ACCC Change Package

A change package is an evidence-based set of changes that are critical to the improvement of an identified care process. The ACCC utilized several change packages to guide the changes tested and implemented at participating institutions during the collaborative. The Chronic Care Model (CCM) served as the foundational change package that guided improvement in chronic illness. In addition to the CCM, these chronic conditions -- diabetes mellitus, depression, cardiovascular disease (hypertension and coronary artery disease), asthma, and congestive heart failure -- each had a detailed change package that listed the specific changes within each component of the CCM that were effectively used to improve care for that condition.

ICIC assisted teams in developing change packages specific to other chronic conditions during the Prework phase of the collaborative. A change package is comprised of evidence-based changes that support management of the chronic illness and may include assessments, referrals, medications, and other therapies that the literature has shown improve the outcomes of patients with the chronic disease. The change package for each chronic illness was structured to include decision support (protocols that improve outcomes); delivery of care (delivery mechanisms such as nursing case management that have been shown to improve care); and self-management (behavioral change interventions that are supported in the literature). The change package for a new chronic condition identified at least four evidence-based changes critical to the improvement of care for that condition. Change packages for new diseases were completed prior to the Kickoff Session.

Additional change packages can be found on the Kickoff Session Resources page.

Components of the Chronic Care Model
  • Decision support - Clinical care is consistent with evidence-based best practices.
  • Patient Registries/Clinical Information Systems - Physician know their chronic care population, and whether patients have received the medical services critical to managing their illness. A mechanism for physician reminders, patient recall, and follow-up is implemented.
  • Patient Self-Management - Patients become knowledgeable about their condition and have the skills and confidence to take responsibility for the management of their chronic illness.
  • Delivery System Design - Office infrastructure and clinical processes are re-designed to accommodate planned visits, patient follow-up, and proactive care. The roles and responsibilities of office team members are maximized to achieve effective and efficient workflow.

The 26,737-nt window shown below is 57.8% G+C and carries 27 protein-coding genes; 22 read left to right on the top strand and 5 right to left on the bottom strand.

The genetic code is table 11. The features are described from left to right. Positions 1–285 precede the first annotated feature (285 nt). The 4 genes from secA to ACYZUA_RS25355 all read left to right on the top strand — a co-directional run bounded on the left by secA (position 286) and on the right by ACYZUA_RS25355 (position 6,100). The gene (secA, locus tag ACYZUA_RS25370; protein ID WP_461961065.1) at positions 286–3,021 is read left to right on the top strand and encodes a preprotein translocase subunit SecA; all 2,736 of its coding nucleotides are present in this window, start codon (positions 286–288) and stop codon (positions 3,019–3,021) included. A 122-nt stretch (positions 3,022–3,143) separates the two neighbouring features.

• Community Resources - Effective community-based programs are identified and/or developed to meet the needs of patients with chronic illness. Resources are coordinated for maximal benefit, and patients are encouraged to participate.
  • Health system - A health system that recognizes the importance of improved chronic illness care and supports the redesign effort is critical for achievement of improved patient outcomes. The development of public policy that supports chronic illness management, the allocation of needed resources for chronic illness care, and the implementation of physician incentive programs that reward improved outcomes are all necessary to sustain health system re-design.
Other Methodology
Other tested methodology, including the Breakthrough Series learning model and the Performance Improvement model, were used during the collaborative to guide improvement. The Breakthrough Series learning model, used in the Institute for Healthcare Improvement Breakthrough Series, served as the framework for learning, action, and collaboration in the ACCC. The learning model consists of:  1) a pre-work period in which teams get organized to improve care; 2) a series of learning sessions where experts share information and approaches to improvement changes (collaborative teams will serve as experts later in the collaborative);  3) action periods, following each learning session, in which changes are tested and implemented by the teams; and 4) a congress where successful teams share results of the collaborative. Monthly conference calls, monthly reports, and an email listserv supported communications and sharing throughout the collaborative.

The Performance Improvement Model, developed by Associates in Process Improvement and used by IHI, was used to test and implement change in chronic illness care. Three key questions form the foundation for performance improvement. In addition, the PDSA -- Plan, Do, Study, Act -- cycle provides a methodology for the rapid cycle testing of changes within the practice setting.

Both models, the Performance Improvement model and the Breakthrough Series learning model, were used to produce rapid and sustainable changes within physician practices, in the clinical management of patients with chronic conditions, and in the resident educational process within academic institutions.